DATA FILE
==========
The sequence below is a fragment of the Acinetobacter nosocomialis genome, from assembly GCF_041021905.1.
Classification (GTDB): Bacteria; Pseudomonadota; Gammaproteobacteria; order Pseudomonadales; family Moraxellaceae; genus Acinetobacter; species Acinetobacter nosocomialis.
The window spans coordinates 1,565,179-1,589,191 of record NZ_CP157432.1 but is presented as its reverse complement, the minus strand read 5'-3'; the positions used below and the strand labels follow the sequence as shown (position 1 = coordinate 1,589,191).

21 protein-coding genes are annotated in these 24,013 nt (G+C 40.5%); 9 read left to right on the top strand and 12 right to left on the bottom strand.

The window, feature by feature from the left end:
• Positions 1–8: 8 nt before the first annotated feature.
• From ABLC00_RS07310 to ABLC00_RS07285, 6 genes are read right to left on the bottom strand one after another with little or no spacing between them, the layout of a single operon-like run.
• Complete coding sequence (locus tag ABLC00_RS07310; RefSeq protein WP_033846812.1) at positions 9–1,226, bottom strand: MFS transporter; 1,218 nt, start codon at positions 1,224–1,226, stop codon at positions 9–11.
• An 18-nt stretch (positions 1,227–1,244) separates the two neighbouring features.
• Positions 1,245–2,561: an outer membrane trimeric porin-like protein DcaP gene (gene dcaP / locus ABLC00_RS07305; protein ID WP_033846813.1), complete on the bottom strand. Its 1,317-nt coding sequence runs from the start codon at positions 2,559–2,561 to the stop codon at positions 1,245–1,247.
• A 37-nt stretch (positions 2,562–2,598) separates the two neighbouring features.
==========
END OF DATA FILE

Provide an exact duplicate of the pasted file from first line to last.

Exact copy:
The sequence below is a fragment of the Acinetobacter nosocomialis genome, from assembly GCF_041021905.1.
Classification (GTDB): Bacteria; Pseudomonadota; Gammaproteobacteria; order Pseudomonadales; family Moraxellaceae; genus Acinetobacter; species Acinetobacter nosocomialis.
The window spans coordinates 1,565,179-1,589,191 of record NZ_CP157432.1 but is presented as its reverse complement, the minus strand read 5'-3'; the positions used below and the strand labels follow the sequence as shown (position 1 = coordinate 1,589,191).

21 protein-coding genes are annotated in these 24,013 nt (G+C 40.5%); 9 read left to right on the top strand and 12 right to left on the bottom strand.

The window, feature by feature from the left end:
• Positions 1–8: 8 nt before the first annotated feature.
• From ABLC00_RS07310 to ABLC00_RS07285, 6 genes are read right to left on the bottom strand one after another with little or no spacing between them, the layout of a single operon-like run.
• Complete coding sequence (locus tag ABLC00_RS07310; RefSeq protein WP_033846812.1) at positions 9–1,226, bottom strand: MFS transporter; 1,218 nt, start codon at positions 1,224–1,226, stop codon at positions 9–11.
• An 18-nt stretch (positions 1,227–1,244) separates the two neighbouring features.
• Positions 1,245–2,561: an outer membrane trimeric porin-like protein DcaP gene (gene dcaP / locus ABLC00_RS07305; protein ID WP_033846813.1), complete on the bottom strand. Its 1,317-nt coding sequence runs from the start codon at positions 2,559–2,561 to the stop codon at positions 1,245–1,247.
• A 37-nt stretch (positions 2,562–2,598) separates the two neighbouring features.